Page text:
Cross-Platform CD Index
Many improvements to jsFind are possible, and they'll come as it is used by open-source users. Such features as having an image archive search with thumbnails, multipage result sets and stronger browser compatibility checks all are possible using this code as a springboard.
The 2002 LJ Archive CD-ROM contains the jsFind search engine. If you're a developer of CD-ROM content, please consider using jsFind over solutions with proprietary OSes. Doing so will be cheaper and will connect you with a larger potential user base. As an end user, I hope to be delivered from having to install a program and dual-boot simply to search content on a CD-ROM. Other innovative uses for the software might be possible as well, so consider it to be one more tool in the open-source toolbox.
Shawn P. Garbett is a software consultant with more than 15 years of experience in engineering and medical applications for UNIX systems. He enjoys a good jazz show and loves a well-spun tale.
Practical Task Scheduling Deployment
July 20, 2016 12:00 pm CDT
One of the best things about the UNIX environment (aside from being stable and efficient) is the vast array of software tools available to help you do your job. Traditionally, a UNIX tool does only one thing, but does that one thing very well. For example, grep is very easy to use and can search vast amounts of data quickly. The find tool can find a particular file or files based on all kinds of criteria. It's pretty easy to string these tools together to build even more powerful tools, such as a tool that finds all of the .log files in the /home directory and searches each one for a particular entry. This erector-set mentality allows UNIX system administrators to seem to always have the right tool for the job.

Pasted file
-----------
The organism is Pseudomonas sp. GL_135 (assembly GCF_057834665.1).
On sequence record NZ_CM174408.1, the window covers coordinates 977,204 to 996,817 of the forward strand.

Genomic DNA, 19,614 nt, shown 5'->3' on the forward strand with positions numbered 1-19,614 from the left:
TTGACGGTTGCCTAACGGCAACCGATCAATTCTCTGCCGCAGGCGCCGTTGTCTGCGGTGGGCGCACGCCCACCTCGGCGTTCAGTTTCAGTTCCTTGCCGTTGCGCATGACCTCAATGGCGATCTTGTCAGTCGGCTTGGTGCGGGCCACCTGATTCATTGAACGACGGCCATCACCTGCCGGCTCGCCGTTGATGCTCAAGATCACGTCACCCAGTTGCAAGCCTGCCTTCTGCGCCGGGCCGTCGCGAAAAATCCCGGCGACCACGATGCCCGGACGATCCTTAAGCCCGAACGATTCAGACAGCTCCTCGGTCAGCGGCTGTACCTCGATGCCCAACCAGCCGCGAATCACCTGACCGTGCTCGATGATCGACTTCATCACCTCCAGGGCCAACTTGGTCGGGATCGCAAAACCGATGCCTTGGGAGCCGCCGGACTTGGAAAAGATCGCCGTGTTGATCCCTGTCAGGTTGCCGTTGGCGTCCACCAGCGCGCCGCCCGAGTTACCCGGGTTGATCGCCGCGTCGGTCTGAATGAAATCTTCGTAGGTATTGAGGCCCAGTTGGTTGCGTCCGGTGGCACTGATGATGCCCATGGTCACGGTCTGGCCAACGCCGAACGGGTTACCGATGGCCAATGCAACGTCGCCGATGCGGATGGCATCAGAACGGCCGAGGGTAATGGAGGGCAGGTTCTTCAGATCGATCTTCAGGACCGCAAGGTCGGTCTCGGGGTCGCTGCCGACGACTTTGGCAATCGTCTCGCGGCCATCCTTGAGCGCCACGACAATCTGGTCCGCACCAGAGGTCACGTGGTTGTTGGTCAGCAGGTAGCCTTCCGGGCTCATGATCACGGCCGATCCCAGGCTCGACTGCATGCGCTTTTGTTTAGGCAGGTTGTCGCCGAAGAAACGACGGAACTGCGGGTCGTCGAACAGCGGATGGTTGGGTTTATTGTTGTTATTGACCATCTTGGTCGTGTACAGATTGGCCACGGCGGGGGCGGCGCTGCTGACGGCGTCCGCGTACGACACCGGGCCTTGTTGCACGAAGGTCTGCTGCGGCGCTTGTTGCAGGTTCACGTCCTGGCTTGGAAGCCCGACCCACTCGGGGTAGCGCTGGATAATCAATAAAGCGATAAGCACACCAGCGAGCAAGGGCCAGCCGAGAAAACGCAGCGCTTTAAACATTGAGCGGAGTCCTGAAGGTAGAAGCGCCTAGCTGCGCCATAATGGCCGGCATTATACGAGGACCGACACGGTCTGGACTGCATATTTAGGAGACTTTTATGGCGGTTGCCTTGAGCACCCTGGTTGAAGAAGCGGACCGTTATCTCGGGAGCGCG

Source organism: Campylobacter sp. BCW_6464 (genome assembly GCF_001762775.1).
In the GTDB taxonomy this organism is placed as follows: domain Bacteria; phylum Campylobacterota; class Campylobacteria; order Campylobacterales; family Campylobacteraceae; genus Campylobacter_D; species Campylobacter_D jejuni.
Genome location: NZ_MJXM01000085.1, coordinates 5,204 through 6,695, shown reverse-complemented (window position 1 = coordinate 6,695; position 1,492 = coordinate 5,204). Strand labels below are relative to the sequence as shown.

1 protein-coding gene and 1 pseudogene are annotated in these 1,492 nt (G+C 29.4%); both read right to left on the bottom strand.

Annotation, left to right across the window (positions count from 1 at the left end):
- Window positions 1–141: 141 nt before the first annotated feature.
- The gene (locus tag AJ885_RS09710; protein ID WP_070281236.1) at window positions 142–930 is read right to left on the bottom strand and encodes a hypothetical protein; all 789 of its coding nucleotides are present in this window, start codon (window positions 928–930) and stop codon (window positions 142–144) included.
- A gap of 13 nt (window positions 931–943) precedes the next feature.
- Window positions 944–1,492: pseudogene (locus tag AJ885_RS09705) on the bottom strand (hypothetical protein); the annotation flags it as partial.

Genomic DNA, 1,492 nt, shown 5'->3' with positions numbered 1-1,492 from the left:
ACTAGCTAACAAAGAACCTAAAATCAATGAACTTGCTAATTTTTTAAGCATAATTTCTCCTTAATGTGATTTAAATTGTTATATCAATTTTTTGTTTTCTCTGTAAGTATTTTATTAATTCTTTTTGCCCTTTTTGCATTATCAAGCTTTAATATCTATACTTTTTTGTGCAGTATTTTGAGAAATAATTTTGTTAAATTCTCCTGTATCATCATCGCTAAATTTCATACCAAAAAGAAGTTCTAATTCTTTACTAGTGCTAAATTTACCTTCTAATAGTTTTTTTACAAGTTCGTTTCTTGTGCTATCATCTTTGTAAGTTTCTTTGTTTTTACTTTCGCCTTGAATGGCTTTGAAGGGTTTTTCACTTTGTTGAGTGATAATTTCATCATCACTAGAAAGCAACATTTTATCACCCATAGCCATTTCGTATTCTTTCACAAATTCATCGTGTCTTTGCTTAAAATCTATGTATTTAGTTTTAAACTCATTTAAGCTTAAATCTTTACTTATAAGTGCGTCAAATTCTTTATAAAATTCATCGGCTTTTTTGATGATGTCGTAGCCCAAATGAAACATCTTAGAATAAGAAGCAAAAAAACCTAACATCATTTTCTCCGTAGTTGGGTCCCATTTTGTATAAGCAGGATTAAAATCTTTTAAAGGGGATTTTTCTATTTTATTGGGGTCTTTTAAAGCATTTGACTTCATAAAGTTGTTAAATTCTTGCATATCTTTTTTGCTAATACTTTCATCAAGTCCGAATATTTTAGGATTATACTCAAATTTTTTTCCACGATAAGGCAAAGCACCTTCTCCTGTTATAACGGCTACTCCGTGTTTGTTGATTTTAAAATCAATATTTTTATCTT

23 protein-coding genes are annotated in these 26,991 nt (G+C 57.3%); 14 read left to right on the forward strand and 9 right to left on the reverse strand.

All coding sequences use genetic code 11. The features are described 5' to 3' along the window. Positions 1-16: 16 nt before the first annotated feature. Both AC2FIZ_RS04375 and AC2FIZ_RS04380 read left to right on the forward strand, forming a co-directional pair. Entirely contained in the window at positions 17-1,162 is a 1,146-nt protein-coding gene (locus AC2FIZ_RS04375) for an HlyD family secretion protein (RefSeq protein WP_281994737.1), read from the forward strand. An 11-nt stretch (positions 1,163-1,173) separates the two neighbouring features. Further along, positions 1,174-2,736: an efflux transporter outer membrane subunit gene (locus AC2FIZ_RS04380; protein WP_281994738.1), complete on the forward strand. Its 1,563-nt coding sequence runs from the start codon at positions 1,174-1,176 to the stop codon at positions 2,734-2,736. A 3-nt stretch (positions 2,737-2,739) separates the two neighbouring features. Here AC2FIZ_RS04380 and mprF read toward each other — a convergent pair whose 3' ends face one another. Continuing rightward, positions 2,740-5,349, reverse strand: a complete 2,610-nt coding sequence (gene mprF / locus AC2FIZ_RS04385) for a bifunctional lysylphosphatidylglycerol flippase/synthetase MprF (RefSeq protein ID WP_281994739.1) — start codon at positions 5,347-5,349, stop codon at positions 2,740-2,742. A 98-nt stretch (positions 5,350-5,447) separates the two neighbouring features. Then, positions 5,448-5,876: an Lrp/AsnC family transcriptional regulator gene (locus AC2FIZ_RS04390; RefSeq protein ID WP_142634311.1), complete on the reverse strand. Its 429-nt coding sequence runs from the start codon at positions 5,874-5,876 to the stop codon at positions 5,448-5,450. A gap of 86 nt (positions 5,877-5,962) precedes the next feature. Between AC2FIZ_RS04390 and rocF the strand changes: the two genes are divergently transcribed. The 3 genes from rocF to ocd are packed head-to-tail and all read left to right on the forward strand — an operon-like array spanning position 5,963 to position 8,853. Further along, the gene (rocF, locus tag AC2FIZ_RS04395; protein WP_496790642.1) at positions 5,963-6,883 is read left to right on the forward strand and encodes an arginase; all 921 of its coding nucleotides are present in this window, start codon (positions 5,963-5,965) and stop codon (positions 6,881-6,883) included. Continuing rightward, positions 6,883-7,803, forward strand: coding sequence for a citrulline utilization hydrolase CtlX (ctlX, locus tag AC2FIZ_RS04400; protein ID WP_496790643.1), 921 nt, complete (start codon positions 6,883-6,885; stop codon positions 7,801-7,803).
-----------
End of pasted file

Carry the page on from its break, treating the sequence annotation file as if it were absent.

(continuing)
Cron traditionally has been considered another such a tool for job scheduling, but is it enough? This webinar considers that very question. The first part builds on a previous Geek Guide, Beyond Cron, and briefly describes how to know when it might be time to consider upgrading your job scheduling infrastructure. The second part presents an actual planning and implementation framework.
Join Linux Journal's Mike Diehl and Pat Cameron of Help Systems.
Free to Linux Journal readers.Register Now!
- Google's SwiftShader Released
- SUSE LLC's SUSE Manager
- Interview with Patrick Volkerding
- My +1 Sword of Productivity
- Murat Yener and Onur Dundar's Expert Android Studio (Wrox)
- Managing Linux Using Puppet
- Tech Tip: Really Simple HTTP Server with Python
- Non-Linux FOSS: Caffeine!
- SuperTuxKart 0.9.2 Released
- Parsing an RSS News Feed with a Bash Script
With all the industry talk about the benefits of Linux on Power and all the performance advantages offered by its open architecture, you may be considering a move in that direction. If you are thinking about analytics, big data and cloud computing, you would be right to evaluate Power. The idea of using commodity x86 hardware and replacing it every three years is an outdated cost model. It doesn’t consider the total cost of ownership, and it doesn’t consider the advantage of real processing power, high-availability and multithreading like a demon.
This ebook takes a look at some of the practical applications of the Linux on Power platform and ways you might bring all the performance power of this open architecture to bear for your organization. There are no smoke and mirrors here—just hard, cold, empirical evidence provided by independent sources. I also consider some innovative ways Linux on Power will be used in the future.Get the Guide